The Art of Workplace Self-Promotion for Executives

Focus on your potential (not just past accomplishments) and enlist the help of trusted third parties

By Nadine Greiner November 28, 2022
The Art of Workplace Self-Promotion for Executives

Whether you like it or not, self-promotion is essential to your career advancement—and even more so for underrepresented groups. Whatever your intention, you need to position yourself as an indispensable asset. As an executive, there are several tactics you can leverage to position yourself in the most favorable light:

1. Be the change you want to see

Unconscious bias plays a major role in how self-promotion is received. Unconscious bias is our gut reaction, so the best way to ensure it doesn’t affect your perception is to take additional time to assess and process the situation. The same words, body language and tone may be put forth by two colleagues, but the reaction from the recipient can be very different based on who is self-promoting. If you are having a negative (or positive) reaction to a colleague’s self-promotion, pause for a moment to give yourself time to consider why. Would you still feel this way regardless of a person’s color, age, gender, ethnicity, etc.?. Being the change you want to see will help people see you in a favorable light.

Keep in mind that our differences can sometimes be our strengths. An executive who had immigrated from another country said, “I just want to sound and be like everybody else.” However, the uniqueness of her cultural background and journey is a huge asset in how she leads. 

2. Toot your horn, but don't blow it

Self-promotion is rife with difficulties. It is easy to come across as a blow-hard or braggart, and it’s additionally complicated if you belong to one or more groups that are underrepresented in your work culture. A study published in Psychological Science, aptly titled “You Call It ‘Self-Exuberance’; I Call It ‘Bragging’” found that people tend to promote themselves excessively in an attempt to make a favorable impression on others. The researchers concluded that self-promotion efforts often backfire, causing self-promoters to be perceived as braggarts and less likable. And the study notes that there are immense differences between cultures.

How then do you toot your own horn without blowing it? One way is to incorporate your accomplishments into an engaging story. This will humanize your accomplishments and highlight your values without coming across as pompous. It’s also critical to read the room for reactions on how you are coming across.

3. Enlist trusted third parties

Even with a multitude of conscious and unconscious biases, one of the most effective ways to overcome the self-promotion dilemma (the need to convey your value while, at the same time, avoiding being perceived as a braggart) is to enlist the help of third parties. Research found that when positive information is presented by third parties, it shields the self-promoter from the negative effects of self-promotion. Remarkably, even when third parties aren’t neutral and even when they are seen to be complicit with the self-promoter, the benefits endure. As part of your self-promotion efforts, it’s advantageous to recruit trusted mentors and organizational sponsors who appreciate your potential and can sing your praises.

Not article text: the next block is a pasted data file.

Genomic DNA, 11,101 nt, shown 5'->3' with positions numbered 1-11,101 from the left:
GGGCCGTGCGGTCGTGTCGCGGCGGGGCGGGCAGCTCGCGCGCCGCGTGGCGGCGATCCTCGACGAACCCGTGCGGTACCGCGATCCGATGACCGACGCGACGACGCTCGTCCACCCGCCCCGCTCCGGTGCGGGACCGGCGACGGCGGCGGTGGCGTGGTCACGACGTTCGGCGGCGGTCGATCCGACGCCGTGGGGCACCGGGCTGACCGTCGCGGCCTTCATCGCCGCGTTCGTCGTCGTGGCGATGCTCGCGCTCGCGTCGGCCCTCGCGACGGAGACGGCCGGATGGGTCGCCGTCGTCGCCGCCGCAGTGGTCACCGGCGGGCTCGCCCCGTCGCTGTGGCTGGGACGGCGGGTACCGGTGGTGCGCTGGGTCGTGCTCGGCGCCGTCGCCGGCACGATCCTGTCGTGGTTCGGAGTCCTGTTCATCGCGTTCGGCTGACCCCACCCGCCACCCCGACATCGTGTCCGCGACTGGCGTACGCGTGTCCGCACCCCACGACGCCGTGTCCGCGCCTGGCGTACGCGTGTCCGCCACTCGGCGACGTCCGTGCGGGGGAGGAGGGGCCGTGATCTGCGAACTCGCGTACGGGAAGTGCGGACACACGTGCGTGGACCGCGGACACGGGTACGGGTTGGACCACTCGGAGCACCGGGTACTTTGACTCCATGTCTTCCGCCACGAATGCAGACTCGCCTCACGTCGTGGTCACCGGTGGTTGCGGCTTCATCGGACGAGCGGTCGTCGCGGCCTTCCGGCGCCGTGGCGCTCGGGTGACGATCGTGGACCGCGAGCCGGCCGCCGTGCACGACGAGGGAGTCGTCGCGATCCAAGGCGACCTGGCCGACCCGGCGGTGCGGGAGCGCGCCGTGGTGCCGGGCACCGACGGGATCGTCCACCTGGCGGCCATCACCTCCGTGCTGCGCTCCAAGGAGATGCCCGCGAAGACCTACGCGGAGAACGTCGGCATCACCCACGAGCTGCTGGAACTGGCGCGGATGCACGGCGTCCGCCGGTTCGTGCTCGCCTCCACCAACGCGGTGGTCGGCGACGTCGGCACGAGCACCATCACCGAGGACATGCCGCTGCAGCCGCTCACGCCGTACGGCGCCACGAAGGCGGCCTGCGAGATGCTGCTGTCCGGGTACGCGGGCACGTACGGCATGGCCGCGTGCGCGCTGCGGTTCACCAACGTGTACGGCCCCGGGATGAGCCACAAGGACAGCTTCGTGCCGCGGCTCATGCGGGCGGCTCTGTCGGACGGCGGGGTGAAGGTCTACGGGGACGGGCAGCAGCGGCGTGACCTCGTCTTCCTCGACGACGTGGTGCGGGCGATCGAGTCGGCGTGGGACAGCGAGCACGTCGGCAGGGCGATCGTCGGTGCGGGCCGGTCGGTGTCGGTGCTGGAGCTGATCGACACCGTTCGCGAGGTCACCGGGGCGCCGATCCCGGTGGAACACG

And, as an executive, make sure that you, in turn, sponsor others. In fact, one of the markers of a forward-thinking executive is the practice of consistently sponsoring underrepresented colleagues across the organization.

4. Focus on your potential

When selling yourself, it’s crucial to highlight your previous accomplishments. However, it is even more critical to emphasize your potential. For underrepresented leaders, it’s important to stretch the listener’s imagination and help them picture potential. More concretely, many people of all colors found it hard to picture a black president in the U.S. until it happened. 

Researchers conjecture that we prefer the potential for success over actual success because it is less certain. When human brains come across uncertainty, they tend to pay attention to information more because they want to figure it out, which leads to longer and more in-depth processing. High-potential candidates make us think harder than proven ones do.

As part of your self-promotion efforts, it’s essential to underscore your potential. Focus your pitch on your future, as an individual or as a company, rather than on your past—even if that past is impressive. It’s what you could be that makes people sit up and take notice—learn to use the power of potential to your advantage. 

In the same way that sponsorship of others is important, emphasizing potential in others is key. It benefits them and you, as you will be viewed as being astute.

Self-promotion is an art. Your ability to effectively sell yourself is essential to your ultimate success as a leader. In addition to adhering to the aforementioned strategies, a friend, colleague, sponsor, mentor or executive coach can help you master the art of self-promotion. They can assist you in framing your accomplishments and potential in authentic and compelling ways. As an underrepresented leader myself, I have found that a good support system has helped me tremendously in my career, and in turn I have been able to fight bias by helping others. You can’t afford to leave it to others to recognize your value. 

As ballet phenom Misty Copeland reminds us, “You have to be the one promoting yourself. If you don't think that you're worthy, you're never going to make it.”

Nadine Greiner, Ph.D., has been the chief human resources officer at several private and public companies, including the Institute on Aging. She is also author of Stress-Less Leadership: How to Lead in Business and Life.

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